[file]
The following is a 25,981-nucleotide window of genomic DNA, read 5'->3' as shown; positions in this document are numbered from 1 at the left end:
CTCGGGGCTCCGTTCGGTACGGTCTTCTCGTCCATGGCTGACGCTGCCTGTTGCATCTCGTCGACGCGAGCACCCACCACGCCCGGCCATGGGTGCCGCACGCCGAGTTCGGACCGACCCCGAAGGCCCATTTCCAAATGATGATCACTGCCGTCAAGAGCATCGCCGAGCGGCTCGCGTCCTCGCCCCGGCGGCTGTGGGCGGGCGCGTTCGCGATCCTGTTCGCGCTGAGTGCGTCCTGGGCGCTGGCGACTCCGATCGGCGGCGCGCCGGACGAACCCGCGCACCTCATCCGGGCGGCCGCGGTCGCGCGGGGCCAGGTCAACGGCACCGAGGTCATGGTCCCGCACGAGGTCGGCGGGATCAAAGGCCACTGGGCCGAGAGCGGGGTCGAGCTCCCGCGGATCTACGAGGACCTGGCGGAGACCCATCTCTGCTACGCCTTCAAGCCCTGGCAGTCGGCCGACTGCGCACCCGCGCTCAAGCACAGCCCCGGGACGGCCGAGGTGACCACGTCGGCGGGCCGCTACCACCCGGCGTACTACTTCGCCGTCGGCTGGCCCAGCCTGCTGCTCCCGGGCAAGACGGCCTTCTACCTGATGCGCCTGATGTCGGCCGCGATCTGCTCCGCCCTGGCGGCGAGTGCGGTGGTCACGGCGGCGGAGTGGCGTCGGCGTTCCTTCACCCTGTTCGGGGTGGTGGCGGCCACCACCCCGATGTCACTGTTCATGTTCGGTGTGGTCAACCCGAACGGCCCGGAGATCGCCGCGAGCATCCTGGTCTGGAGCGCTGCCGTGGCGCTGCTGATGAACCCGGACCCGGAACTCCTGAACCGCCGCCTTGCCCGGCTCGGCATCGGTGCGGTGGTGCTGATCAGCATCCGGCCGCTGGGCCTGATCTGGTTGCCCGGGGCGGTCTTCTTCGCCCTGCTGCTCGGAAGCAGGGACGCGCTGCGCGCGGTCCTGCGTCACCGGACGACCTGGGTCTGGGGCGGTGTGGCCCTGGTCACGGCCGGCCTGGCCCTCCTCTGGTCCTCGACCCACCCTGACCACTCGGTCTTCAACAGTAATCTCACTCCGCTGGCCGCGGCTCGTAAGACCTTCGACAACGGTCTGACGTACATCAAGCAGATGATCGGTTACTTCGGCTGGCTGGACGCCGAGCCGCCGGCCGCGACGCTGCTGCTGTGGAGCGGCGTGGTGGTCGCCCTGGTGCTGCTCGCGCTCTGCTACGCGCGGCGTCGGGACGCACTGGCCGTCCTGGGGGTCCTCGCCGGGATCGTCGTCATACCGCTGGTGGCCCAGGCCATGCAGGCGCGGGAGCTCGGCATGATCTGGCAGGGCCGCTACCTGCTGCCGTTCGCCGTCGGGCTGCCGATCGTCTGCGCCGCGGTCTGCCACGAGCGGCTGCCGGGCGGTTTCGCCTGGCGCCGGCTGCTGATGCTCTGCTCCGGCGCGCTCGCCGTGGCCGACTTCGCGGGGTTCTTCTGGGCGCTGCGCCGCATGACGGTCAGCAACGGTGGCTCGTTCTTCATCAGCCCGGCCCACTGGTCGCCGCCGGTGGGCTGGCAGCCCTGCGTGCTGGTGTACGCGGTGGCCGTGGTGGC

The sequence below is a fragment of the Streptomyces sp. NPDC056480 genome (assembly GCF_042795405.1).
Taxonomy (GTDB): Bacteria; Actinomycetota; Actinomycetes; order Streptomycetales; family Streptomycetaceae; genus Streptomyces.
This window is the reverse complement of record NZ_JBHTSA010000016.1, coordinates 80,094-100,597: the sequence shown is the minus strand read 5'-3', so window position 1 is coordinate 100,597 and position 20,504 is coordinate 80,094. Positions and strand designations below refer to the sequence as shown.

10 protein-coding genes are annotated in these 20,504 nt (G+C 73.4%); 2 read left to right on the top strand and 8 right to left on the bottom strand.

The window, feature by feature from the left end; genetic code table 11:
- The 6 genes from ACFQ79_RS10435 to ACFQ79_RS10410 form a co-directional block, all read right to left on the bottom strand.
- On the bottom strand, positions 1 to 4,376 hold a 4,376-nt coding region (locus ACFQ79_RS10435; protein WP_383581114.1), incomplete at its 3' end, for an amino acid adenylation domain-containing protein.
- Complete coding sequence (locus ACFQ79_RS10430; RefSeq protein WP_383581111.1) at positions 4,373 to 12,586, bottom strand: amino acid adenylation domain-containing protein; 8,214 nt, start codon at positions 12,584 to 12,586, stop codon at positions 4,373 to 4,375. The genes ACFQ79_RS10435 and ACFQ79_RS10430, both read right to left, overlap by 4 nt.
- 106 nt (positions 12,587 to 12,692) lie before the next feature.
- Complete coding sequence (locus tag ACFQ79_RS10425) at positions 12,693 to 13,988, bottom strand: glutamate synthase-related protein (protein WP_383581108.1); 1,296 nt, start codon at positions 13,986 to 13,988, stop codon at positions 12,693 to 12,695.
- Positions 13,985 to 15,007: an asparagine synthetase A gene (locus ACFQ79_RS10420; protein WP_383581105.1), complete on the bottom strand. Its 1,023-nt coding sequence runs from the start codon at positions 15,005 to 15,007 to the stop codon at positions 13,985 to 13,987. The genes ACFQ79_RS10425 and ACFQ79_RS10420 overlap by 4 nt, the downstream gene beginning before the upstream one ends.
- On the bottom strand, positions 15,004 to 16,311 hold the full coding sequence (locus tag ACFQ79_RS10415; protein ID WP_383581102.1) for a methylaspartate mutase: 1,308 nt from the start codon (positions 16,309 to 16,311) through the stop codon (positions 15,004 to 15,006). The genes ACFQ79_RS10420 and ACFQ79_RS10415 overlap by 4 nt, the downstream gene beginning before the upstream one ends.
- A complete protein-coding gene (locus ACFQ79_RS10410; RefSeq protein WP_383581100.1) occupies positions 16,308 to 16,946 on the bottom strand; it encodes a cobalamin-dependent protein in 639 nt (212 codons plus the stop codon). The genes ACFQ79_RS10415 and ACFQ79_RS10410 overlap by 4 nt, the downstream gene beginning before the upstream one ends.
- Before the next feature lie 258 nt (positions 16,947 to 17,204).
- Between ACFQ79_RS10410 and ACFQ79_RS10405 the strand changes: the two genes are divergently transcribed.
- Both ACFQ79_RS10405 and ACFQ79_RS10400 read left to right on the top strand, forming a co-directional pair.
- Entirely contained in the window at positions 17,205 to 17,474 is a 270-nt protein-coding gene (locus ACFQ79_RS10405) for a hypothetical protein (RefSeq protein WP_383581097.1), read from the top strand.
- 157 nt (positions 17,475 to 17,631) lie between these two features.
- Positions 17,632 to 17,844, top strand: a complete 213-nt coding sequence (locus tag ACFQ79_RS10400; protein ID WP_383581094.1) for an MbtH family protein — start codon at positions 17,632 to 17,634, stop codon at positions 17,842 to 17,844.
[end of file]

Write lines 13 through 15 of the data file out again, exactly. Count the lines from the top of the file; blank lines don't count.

- Positions 13,985 to 15,007: an asparagine synthetase A gene (locus ACFQ79_RS10420; protein WP_383581105.1), complete on the bottom strand. Its 1,023-nt coding sequence runs from the start codon at positions 15,005 to 15,007 to the stop codon at positions 13,985 to 13,987. The genes ACFQ79_RS10425 and ACFQ79_RS10420 overlap by 4 nt, the downstream gene beginning before the upstream one ends.
- On the bottom strand, positions 15,004 to 16,311 hold the full coding sequence (locus tag ACFQ79_RS10415; protein ID WP_383581102.1) for a methylaspartate mutase: 1,308 nt from the start codon (positions 16,309 to 16,311) through the stop codon (positions 15,004 to 15,006). The genes ACFQ79_RS10420 and ACFQ79_RS10415 overlap by 4 nt, the downstream gene beginning before the upstream one ends.
- A complete protein-coding gene (locus ACFQ79_RS10410; RefSeq protein WP_383581100.1) occupies positions 16,308 to 16,946 on the bottom strand; it encodes a cobalamin-dependent protein in 639 nt (212 codons plus the stop codon). The genes ACFQ79_RS10415 and ACFQ79_RS10410 overlap by 4 nt, the downstream gene beginning before the upstream one ends.